DAISY Online Delivery
This article is an introduction to the DAISY Online Delivery Protocol. The full protocol specification and other details can be found in the projects section of the DAISY consortium web site .
The DAISY Online Delivery Protocol has reached Recommendation Status by the DAISY Consortium.
The protocol was developed by the DAISY Online Working Group and is “a web service API that facilitates the delivery of digital resources from service providers to end users.” - taken from the abstract of the specification .
The protocol provides a standard API (Application Programming Interface) by which content providers can deliver Digital Talking Books – and other kinds of content - to user’s players via the internet. Delivery over the internet allows for more timely and cost-effective provision of content. Historically books have been delivered by mailing a physical media such as a compact disc or USB memory stick. As online delivery became more attractive a need for a standard protocol by which services and players from different organisations could communicate became increasingly desirable.
The ability to deliver content is a more timely manner is important for the provision of items such as daily newspapers.
The protocol specifies how a “reading system” (player) should communicate with a “service” (content provider). Both the reading system and service must support the DAISY Online Delivery Protocol
In order to connect to a service the reading system must have a web address for the service and a username and password with which to log in. These pieces of information would be provided by the service provider.
Communications between the reading system and service use HTTPS (Secure HyperText Transfer Protocol).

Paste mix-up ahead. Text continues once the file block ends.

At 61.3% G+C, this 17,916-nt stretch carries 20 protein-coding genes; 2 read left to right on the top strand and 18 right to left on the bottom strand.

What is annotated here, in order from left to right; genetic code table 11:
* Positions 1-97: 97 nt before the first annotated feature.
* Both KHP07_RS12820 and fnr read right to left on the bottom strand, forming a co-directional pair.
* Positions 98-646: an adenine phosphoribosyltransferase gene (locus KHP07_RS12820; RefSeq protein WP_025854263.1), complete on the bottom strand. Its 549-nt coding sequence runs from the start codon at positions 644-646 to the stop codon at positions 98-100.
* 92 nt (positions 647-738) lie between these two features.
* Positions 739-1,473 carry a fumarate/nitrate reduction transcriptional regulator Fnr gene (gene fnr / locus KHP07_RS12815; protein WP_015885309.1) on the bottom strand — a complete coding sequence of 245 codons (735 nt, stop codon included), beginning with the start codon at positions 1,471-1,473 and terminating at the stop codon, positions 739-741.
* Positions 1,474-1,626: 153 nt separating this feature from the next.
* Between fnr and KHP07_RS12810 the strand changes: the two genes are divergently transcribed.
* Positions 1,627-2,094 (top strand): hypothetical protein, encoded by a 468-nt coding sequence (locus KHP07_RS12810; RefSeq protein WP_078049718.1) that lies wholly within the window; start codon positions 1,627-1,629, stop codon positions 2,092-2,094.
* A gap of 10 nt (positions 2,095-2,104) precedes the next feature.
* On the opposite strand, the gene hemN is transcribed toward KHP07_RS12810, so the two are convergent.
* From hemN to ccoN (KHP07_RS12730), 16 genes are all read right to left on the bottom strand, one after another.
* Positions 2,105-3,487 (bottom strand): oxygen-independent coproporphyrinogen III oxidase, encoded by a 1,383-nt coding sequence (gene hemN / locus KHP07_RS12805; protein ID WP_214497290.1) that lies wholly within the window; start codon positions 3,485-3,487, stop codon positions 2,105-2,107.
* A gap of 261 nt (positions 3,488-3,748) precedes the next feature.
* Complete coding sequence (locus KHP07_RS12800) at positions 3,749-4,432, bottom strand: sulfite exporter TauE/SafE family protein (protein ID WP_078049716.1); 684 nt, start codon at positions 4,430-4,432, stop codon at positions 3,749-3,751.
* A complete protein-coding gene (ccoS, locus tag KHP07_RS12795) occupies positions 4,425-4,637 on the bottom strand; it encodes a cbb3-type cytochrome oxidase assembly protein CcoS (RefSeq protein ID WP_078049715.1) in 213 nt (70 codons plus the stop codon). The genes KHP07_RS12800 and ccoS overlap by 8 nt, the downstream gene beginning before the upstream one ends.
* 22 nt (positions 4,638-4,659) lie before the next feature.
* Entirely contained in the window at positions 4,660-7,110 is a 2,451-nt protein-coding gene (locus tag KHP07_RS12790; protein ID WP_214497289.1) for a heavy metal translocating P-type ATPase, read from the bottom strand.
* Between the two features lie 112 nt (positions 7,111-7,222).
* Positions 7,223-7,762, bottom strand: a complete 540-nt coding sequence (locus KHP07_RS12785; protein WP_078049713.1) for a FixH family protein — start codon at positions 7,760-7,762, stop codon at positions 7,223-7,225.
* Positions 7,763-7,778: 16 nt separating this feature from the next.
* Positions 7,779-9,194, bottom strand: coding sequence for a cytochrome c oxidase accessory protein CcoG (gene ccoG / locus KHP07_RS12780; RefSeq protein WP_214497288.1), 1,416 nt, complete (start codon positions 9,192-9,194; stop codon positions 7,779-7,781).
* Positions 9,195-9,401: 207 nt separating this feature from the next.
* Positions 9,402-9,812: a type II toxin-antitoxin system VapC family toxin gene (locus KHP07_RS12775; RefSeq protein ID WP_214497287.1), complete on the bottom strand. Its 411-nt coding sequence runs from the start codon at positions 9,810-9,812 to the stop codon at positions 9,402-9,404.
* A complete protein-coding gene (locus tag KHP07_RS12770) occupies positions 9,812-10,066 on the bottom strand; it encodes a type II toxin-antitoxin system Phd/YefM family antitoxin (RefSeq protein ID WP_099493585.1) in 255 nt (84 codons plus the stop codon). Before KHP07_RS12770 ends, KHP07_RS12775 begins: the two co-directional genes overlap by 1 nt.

The protocol allows for content – books, magazines, etc – to be borrowed or purchased by the user. The choice of which method or methods are offered is made by the service provider.
The content can also be transferred using a secure transfer protocol.
The protocol allows the service to describe itself to the reading system and for the reading system to describe its capabilities to the service. This allows the service to only provide features that the reading system can present to the user. For example if the reading system has no way for the user to enter text then the service will not ask the user to do so.
The protocol supports two content selection methods:
- The out-of-band method by which the user selects contents using a method outside the protocol – such as a web site or by telephoning the service providers customer services staff.
- The browse method by which the user selects content using features on the reading system which utilises the protocol to browse or search the service’s catalogue.
The latter method requires more sophistication in the reading system such as the ability to enter text.
The protocol provides the ability for a service to communicate with the user through menus and questions. This communication requites that the reading system supports the dynamic menus feature of the protocol. Examples of this kind of communication are: browsing and searching the product catalogue; purchasing content and answering surveys.
Reading Systems and Services
At the time of writing the author is not aware of any publically available DAISY Online Delivery Protocol compliant reading systems and services but several members of the working group have developed proof-of-concept systems.
Developing Reading Systems and Services
Development platforms and tools used to build compliant reading systems and services must support the underlying technologies listed in the protocol specification .
The protocol uses WS-I Basic Profile 1.1  and the wrapped document-literal binding style.
1. DAISY Online Delivery Project web site: http://www.daisy.org/project/daisy-online-delivery.
2. Specification for the DAISY Online Delivery Protocol: http://www.daisy.org/projects/daisy-online-delivery/drafts/20100402/do-spec-20100402.html
3. WS-I Basic Profile 1.1: http://www.ws-i.org/Profiles/BasicProfile-1.1-2004-08-24.html
Text is available under the terms of the DAISY Consortium Intellectual Property Policy, Licensing, and Working Group Process.